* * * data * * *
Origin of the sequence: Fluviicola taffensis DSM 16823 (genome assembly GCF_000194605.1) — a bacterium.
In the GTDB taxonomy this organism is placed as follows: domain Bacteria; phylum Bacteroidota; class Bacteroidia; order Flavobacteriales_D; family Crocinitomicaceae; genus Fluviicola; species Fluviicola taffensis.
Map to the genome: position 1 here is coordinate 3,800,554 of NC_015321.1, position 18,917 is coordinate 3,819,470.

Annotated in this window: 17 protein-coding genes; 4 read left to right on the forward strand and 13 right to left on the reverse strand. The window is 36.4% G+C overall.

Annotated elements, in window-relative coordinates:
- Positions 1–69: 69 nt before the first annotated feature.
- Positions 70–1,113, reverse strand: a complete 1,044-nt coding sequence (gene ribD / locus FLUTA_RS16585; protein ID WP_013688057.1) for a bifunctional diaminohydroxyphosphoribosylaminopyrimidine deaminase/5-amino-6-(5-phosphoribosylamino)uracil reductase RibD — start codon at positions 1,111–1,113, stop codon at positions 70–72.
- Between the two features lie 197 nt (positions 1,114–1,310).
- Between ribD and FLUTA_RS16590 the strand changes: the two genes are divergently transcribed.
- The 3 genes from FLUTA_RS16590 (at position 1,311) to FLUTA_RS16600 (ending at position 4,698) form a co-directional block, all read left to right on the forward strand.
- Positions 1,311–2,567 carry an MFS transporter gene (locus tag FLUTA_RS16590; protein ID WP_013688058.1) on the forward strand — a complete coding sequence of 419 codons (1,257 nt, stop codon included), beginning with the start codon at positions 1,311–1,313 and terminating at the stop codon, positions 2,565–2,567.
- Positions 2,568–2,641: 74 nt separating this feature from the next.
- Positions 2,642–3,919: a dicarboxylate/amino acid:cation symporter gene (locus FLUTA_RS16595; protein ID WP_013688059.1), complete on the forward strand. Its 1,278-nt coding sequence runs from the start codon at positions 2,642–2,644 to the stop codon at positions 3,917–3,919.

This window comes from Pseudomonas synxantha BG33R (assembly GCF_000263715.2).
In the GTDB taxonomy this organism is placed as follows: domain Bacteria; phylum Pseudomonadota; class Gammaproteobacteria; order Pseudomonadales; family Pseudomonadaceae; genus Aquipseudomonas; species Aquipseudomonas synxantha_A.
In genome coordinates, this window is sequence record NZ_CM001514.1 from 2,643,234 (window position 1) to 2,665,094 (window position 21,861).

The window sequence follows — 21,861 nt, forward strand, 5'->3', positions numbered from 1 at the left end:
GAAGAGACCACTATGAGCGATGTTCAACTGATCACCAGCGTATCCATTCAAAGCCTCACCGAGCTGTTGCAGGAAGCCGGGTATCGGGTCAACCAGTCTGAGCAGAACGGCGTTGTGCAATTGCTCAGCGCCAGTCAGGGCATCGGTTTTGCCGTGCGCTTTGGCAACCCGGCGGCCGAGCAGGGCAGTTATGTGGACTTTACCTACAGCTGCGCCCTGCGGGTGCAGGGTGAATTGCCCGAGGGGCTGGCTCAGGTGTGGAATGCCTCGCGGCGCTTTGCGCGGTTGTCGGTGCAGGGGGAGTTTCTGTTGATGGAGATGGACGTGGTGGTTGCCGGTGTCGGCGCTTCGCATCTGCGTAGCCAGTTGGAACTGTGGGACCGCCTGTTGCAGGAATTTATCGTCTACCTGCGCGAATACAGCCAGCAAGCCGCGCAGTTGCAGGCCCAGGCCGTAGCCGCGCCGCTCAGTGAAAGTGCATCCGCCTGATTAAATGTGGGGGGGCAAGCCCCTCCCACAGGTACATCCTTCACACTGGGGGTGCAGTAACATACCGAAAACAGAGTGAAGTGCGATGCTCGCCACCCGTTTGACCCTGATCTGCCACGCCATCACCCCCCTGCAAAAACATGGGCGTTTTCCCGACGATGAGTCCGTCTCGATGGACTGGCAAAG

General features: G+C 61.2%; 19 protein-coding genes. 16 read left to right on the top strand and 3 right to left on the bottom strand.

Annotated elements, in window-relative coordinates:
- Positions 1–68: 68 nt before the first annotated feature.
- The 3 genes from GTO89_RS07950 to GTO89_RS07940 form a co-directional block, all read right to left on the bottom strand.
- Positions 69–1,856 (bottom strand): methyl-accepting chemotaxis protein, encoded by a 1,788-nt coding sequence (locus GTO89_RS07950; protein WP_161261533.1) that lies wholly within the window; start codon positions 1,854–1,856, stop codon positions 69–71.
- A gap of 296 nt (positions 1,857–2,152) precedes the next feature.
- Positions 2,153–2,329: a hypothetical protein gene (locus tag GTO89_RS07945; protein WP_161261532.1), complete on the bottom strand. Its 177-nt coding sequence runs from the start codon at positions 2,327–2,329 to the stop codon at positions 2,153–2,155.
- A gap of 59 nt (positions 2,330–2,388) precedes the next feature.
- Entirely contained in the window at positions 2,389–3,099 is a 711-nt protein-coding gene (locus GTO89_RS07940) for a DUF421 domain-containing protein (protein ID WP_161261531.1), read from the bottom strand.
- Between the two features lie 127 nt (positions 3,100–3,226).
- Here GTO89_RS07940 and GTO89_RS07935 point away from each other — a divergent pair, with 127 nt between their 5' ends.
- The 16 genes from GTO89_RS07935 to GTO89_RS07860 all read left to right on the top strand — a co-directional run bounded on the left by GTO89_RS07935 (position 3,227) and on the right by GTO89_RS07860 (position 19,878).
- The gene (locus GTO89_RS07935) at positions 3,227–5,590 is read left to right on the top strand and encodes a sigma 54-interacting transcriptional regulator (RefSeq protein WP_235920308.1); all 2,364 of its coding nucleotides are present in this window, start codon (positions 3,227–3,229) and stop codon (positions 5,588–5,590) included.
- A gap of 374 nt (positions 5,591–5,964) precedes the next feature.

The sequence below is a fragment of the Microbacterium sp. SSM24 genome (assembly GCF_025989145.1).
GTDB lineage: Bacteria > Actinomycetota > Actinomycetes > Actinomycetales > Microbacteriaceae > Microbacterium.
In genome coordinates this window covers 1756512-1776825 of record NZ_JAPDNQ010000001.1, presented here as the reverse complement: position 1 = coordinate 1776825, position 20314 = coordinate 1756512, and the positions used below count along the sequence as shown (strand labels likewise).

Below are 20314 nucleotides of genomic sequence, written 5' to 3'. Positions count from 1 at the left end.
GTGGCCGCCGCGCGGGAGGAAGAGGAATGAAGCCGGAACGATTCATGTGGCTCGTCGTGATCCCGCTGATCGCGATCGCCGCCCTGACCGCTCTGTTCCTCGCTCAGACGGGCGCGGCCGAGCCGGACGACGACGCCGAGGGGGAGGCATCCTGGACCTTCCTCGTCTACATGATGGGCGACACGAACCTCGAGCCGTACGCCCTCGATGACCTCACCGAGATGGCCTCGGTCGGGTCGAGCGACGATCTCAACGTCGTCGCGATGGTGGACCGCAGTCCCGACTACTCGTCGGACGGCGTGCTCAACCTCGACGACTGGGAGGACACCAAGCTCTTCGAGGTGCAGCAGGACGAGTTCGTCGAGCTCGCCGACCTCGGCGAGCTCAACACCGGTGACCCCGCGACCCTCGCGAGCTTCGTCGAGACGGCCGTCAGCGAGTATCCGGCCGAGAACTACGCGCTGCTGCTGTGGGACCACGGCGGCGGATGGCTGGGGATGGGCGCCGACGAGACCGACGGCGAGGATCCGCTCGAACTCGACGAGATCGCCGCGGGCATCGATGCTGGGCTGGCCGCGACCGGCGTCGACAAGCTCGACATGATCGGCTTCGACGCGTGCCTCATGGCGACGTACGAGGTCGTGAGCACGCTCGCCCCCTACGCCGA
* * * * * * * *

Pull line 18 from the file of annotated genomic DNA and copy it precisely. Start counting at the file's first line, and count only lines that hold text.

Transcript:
GAAGAGACCACTATGAGCGATGTTCAACTGATCACCAGCGTATCCATTCAAAGCCTCACCGAGCTGTTGCAGGAAGCCGGGTATCGGGTCAACCAGTCTGAGCAGAACGGCGTTGTGCAATTGCTCAGCGCCAGTCAGGGCATCGGTTTTGCCGTGCGCTTTGGCAACCCGGCGGCCGAGCAGGGCAGTTATGTGGACTTTACCTACAGCTGCGCCCTGCGGGTGCAGGGTGAATTGCCCGAGGGGCTGGCTCAGGTGTGGAATGCCTCGCGGCGCTTTGCGCGGTTGTCGGTGCAGGGGGAGTTTCTGTTGATGGAGATGGACGTGGTGGTTGCCGGTGTCGGCGCTTCGCATCTGCGTAGCCAGTTGGAACTGTGGGACCGCCTGTTGCAGGAATTTATCGTCTACCTGCGCGAATACAGCCAGCAAGCCGCGCAGTTGCAGGCCCAGGCCGTAGCCGCGCCGCTCAGTGAAAGTGCATCCGCCTGATTAAATGTGGGGGGGCAAGCCCCTCCCACAGGTACATCCTTCACACTGGGGGTGCAGTAACATACCGAAAACAGAGTGAAGTGCGATGCTCGCCACCCGTTTGACCCTGATCTGCCACGCCATCACCCCCCTGCAAAAACATGGGCGTTTTCCCGACGATGAGTCCGTCTCGATGGACTGGCAAAG